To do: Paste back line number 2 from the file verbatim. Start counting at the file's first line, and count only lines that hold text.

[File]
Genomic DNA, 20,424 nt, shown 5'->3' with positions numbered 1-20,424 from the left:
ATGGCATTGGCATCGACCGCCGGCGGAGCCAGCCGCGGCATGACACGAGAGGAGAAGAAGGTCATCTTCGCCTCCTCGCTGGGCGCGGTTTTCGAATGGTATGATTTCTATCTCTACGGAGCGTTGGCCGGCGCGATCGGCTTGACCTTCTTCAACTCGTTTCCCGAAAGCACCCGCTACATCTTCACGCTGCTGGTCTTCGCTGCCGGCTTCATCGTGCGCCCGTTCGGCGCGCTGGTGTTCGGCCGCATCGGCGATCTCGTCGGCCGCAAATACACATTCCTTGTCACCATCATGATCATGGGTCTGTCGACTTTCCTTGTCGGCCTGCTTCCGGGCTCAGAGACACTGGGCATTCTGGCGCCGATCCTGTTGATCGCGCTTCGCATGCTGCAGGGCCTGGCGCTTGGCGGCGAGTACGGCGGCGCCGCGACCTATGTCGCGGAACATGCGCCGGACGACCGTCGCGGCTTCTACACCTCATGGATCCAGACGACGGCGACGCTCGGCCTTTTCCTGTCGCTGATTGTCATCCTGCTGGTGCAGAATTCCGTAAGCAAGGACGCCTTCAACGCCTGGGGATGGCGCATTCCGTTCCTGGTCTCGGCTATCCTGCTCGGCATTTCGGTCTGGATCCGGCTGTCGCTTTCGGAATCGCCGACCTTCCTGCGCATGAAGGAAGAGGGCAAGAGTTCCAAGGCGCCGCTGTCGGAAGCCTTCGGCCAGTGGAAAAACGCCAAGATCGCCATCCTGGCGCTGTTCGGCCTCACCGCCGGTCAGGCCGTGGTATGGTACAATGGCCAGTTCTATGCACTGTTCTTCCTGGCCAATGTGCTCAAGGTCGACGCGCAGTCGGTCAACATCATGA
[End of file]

ATGGCATTGGCATCGACCGCCGGCGGAGCCAGCCGCGGCATGACACGAGAGGAGAAGAAGGTCATCTTCGCCTCCTCGCTGGGCGCGGTTTTCGAATGGTATGATTTCTATCTCTACGGAGCGTTGGCCGGCGCGATCGGCTTGACCTTCTTCAACTCGTTTCCCGAAAGCACCCGCTACATCTTCACGCTGCTGGTCTTCGCTGCCGGCTTCATCGTGCGCCCGTTCGGCGCGCTGGTGTTCGGCCGCATCGGCGATCTCGTCGGCCGCAAATACACATTCCTTGTCACCATCATGATCATGGGTCTGTCGACTTTCCTTGTCGGCCTGCTTCCGGGCTCAGAGACACTGGGCATTCTGGCGCCGATCCTGTTGATCGCGCTTCGCATGCTGCAGGGCCTGGCGCTTGGCGGCGAGTACGGCGGCGCCGCGACCTATGTCGCGGAACATGCGCCGGACGACCGTCGCGGCTTCTACACCTCATGGATCCAGACGACGGCGACGCTCGGCCTTTTCCTGTCGCTGATTGTCATCCTGCTGGTGCAGAATTCCGTAAGCAAGGACGCCTTCAACGCCTGGGGATGGCGCATTCCGTTCCTGGTCTCGGCTATCCTGCTCGGCATTTCGGTCTGGATCCGGCTGTCGCTTTCGGAATCGCCGACCTTCCTGCGCATGAAGGAAGAGGGCAAGAGTTCCAAGGCGCCGCTGTCGGAAGCCTTCGGCCAGTGGAAAAACGCCAAGATCGCCATCCTGGCGCTGTTCGGCCTCACCGCCGGTCAGGCCGTGGTATGGTACAATGGCCAGTTCTATGCACTGTTCTTCCTGGCCAATGTGCTCAAGGTCGACGCGCAGTCGGTCAACATCATGA